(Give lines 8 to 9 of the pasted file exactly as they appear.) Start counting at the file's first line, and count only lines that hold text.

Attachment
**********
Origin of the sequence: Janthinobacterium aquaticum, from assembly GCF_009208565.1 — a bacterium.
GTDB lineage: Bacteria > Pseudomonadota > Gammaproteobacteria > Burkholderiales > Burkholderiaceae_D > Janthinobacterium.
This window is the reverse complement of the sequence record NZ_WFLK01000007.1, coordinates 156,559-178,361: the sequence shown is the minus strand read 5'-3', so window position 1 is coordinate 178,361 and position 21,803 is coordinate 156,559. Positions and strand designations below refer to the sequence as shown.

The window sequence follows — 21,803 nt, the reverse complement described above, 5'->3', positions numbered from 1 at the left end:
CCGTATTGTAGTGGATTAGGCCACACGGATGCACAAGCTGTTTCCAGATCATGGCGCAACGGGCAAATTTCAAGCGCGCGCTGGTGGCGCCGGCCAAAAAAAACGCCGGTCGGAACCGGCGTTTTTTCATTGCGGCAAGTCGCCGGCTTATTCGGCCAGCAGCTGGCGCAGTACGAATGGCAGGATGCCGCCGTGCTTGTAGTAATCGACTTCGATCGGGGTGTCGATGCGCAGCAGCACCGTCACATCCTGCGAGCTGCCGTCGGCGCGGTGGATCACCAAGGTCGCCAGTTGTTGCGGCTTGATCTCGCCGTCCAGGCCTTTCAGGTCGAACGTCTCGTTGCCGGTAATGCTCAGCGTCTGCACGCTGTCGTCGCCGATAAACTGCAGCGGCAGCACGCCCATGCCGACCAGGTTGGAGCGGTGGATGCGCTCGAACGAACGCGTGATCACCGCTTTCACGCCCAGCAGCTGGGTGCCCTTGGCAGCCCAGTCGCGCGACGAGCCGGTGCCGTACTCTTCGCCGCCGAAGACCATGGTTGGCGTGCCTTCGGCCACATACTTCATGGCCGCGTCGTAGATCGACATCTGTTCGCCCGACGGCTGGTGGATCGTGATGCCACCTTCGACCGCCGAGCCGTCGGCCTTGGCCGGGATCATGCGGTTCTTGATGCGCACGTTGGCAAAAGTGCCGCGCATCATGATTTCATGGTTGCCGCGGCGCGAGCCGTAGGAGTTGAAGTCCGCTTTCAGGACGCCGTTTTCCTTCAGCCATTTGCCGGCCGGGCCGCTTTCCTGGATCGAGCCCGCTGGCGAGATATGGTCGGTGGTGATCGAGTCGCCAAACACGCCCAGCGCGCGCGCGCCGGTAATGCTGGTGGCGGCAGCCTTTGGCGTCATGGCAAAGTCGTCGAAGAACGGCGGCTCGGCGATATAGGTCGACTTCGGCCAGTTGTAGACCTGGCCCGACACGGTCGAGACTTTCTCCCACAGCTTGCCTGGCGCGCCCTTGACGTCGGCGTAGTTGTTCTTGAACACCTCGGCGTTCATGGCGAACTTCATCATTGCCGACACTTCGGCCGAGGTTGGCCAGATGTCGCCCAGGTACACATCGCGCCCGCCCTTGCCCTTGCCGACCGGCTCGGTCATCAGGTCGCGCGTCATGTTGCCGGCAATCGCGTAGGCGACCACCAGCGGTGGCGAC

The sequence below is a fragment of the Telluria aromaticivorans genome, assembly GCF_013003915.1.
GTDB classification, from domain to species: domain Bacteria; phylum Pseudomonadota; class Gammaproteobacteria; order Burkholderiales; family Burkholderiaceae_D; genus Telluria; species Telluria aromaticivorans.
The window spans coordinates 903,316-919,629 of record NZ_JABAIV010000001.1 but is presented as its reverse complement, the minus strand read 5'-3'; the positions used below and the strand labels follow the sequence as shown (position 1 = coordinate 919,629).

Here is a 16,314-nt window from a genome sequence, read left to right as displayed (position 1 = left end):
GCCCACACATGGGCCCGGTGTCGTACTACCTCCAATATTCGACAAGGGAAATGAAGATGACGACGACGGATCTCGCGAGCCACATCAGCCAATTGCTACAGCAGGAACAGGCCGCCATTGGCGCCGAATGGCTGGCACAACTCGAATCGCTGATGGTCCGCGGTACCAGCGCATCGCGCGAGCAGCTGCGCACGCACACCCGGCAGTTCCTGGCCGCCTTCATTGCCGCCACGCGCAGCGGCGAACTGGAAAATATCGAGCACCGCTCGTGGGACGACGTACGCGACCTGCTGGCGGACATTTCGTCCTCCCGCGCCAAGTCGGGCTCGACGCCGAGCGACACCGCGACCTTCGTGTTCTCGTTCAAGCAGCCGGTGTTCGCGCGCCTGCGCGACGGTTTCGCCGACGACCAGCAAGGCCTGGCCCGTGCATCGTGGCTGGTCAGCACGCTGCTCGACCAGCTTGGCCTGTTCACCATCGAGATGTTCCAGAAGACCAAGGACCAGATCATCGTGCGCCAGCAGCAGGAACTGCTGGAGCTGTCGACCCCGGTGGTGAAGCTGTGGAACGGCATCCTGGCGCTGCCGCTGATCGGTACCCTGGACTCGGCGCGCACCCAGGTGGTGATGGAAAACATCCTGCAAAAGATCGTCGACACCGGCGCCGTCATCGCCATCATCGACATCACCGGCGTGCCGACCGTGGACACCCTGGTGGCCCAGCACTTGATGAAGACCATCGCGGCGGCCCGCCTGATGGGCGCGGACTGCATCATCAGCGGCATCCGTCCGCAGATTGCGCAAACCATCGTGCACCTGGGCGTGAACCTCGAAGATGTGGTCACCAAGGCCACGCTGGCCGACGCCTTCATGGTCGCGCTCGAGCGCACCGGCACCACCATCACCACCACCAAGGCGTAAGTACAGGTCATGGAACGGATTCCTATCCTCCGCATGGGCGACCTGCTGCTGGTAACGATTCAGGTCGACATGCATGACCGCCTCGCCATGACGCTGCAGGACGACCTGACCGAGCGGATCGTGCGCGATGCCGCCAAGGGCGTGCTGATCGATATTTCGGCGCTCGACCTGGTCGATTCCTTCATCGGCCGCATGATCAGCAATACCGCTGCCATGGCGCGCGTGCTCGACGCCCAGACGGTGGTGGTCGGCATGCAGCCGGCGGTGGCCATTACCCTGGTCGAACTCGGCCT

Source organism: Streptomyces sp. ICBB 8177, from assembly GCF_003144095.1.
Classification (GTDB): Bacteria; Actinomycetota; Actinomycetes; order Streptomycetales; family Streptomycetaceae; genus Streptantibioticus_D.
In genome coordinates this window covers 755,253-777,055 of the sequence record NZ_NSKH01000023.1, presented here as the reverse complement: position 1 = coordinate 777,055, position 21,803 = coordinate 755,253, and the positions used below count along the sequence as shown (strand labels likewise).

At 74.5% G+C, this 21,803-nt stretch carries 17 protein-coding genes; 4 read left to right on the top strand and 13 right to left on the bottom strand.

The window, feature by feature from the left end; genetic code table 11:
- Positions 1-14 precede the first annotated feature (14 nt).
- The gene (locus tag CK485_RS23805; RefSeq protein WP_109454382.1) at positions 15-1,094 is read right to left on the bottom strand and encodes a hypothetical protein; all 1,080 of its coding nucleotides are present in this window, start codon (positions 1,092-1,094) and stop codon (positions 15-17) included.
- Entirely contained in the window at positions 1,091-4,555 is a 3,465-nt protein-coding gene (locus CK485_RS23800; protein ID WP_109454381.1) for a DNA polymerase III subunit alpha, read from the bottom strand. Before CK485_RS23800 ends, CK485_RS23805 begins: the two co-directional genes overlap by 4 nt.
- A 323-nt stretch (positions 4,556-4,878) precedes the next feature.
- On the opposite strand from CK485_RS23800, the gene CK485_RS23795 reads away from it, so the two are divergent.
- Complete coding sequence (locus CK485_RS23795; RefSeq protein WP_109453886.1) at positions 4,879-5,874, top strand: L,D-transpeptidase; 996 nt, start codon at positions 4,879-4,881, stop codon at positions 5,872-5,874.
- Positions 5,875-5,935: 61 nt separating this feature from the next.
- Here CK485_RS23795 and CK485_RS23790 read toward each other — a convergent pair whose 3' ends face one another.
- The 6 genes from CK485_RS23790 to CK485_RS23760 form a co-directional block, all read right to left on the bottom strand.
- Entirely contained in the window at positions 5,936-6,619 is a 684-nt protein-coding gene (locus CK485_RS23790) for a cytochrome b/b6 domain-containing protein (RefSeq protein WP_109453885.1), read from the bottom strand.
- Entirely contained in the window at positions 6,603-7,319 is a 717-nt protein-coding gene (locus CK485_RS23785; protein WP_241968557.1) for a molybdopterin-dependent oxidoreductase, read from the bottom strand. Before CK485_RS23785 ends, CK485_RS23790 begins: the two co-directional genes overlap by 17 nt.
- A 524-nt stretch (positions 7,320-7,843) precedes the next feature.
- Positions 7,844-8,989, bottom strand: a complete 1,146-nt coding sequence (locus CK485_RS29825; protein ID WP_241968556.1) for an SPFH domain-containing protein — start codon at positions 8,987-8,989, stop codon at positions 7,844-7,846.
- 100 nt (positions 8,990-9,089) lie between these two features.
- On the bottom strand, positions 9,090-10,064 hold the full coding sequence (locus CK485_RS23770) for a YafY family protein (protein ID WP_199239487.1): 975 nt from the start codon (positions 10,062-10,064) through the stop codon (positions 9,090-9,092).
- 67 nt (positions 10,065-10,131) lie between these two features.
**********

The window spans coordinates 903,316-919,629 of record NZ_JABAIV010000001.1 but is presented as its reverse complement, the minus strand read 5'-3'; the positions used below and the strand labels follow the sequence as shown (position 1 = coordinate 919,629).

Here is a 16,314-nt window from a genome sequence, read left to right as displayed (position 1 = left end):